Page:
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The gulars are restricted to various fish groups and are not terribly interesting bones in themselves. They would not normally be worth much attention. However, they do provide an occasion to add a rarely noticed footnote to the jaw story which, as frequently remarked elsewhere, is the central plot in our tale of the vertebrate skull.
The gular is defined in Fishbase as a "median, dermal bone between the dentary bones of some primitive fishes (e.g. Latimeria and Elops)." As has been our general rule with bones with this kind of phylogenetic distribution, we will define the Standard Condition with reference to Cheirolepis. For once, there seems not to be any reason to suspect that the actinopterygian and sarcopterygian versions of this bone are independently derived.
From the figure, it is almost painfully obvious that the gulars are serially homologous with the branchiostegal rays -- the series of dermal bones that provide the flexible bone floor to the mouth in many different fish lineages. What is less often remarked is that the same relationship holds for the opercular series. The acanthodian Mesacanthus (see figure) shows this relationship well. This complete continuity between the opercular and branchiostegal series is also present in Mimia; and even the highly derived dipnoan, Griphognathus, suggests the same relationship. We can even follow the trail of supposition a little further out and remark on the similarity to the infradentary series, just lateral to the branchiostegal series, which was discussed in connection with the derivation of the surangular, and perhaps even the splenials on the inside of the jaw.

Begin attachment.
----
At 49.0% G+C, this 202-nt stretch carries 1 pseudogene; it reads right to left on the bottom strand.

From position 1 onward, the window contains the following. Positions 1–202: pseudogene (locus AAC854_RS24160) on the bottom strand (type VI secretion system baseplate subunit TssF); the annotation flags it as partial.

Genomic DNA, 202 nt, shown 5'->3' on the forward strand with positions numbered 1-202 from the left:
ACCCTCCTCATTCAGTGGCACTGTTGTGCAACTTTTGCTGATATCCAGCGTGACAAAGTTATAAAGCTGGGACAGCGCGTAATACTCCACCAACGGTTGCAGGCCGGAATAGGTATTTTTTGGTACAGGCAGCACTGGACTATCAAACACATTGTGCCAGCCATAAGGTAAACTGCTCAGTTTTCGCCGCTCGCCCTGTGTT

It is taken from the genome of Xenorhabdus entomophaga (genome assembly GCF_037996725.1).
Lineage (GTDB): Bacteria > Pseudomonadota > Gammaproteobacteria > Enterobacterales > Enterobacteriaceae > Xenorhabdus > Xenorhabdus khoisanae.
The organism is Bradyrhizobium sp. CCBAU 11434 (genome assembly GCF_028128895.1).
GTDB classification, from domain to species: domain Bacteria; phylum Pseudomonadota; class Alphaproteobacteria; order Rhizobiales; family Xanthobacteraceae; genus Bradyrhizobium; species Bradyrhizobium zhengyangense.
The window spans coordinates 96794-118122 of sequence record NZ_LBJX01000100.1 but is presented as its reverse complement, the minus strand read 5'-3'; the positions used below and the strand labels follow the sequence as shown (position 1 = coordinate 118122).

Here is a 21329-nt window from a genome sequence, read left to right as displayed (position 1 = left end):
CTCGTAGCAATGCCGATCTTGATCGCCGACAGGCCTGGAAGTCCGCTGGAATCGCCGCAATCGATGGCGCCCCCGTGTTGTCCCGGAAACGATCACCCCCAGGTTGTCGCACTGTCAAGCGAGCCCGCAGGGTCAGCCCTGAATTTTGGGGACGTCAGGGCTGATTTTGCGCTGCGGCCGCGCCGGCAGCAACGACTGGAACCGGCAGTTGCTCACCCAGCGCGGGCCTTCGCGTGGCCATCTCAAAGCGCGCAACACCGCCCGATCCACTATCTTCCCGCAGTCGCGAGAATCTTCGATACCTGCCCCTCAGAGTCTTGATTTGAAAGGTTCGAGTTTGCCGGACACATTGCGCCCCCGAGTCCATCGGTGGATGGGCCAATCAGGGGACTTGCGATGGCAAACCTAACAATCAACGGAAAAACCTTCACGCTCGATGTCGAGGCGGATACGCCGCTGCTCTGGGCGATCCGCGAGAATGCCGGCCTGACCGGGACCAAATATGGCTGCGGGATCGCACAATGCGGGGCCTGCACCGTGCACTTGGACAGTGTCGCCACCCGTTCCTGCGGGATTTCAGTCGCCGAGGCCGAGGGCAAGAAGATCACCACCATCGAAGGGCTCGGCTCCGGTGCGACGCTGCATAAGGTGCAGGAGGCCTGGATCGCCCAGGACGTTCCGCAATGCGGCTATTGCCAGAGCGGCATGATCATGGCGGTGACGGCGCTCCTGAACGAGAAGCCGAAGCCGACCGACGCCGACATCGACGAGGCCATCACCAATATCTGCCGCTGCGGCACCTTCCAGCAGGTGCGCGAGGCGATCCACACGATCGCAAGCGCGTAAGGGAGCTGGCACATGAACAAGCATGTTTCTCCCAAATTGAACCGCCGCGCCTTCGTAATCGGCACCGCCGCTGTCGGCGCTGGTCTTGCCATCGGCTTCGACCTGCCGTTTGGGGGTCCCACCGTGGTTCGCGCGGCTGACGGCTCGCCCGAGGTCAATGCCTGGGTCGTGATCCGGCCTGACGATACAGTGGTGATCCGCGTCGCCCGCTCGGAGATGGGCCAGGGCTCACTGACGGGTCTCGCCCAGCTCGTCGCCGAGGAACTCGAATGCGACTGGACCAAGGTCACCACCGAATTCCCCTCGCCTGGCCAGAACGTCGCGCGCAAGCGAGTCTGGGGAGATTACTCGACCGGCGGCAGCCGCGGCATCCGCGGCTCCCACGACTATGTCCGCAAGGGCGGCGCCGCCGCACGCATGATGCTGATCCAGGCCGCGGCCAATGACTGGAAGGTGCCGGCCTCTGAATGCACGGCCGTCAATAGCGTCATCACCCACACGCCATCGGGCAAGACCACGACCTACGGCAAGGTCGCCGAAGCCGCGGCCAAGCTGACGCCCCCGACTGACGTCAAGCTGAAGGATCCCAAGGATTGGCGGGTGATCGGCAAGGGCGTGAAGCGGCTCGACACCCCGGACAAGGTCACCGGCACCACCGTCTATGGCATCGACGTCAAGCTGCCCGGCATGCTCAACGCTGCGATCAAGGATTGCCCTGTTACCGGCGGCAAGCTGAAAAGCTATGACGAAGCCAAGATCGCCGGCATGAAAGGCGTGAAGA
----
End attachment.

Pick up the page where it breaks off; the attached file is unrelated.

What this all suggests is that there may be a common derivation for structures as diverse as the opercular, the surangular and the gular. All of these seem to have evolved from serial repetition of a simple laminar pattern of small dermal plates running along the outside of the "mandibular arch."
Note added in proof: more than eight years after this page was first written it now seems to be generally accepted that the gulars are simply the most anterior extension of an "opercular-gular" system. The extension of this system under the jaw turns out to have been present in Onychodus after all, as well as in Psarolepis and Guiyu. Zhu et al. (2009). We have accordingly deleted an earlier note expressing doubt about our original position. ATW090328.
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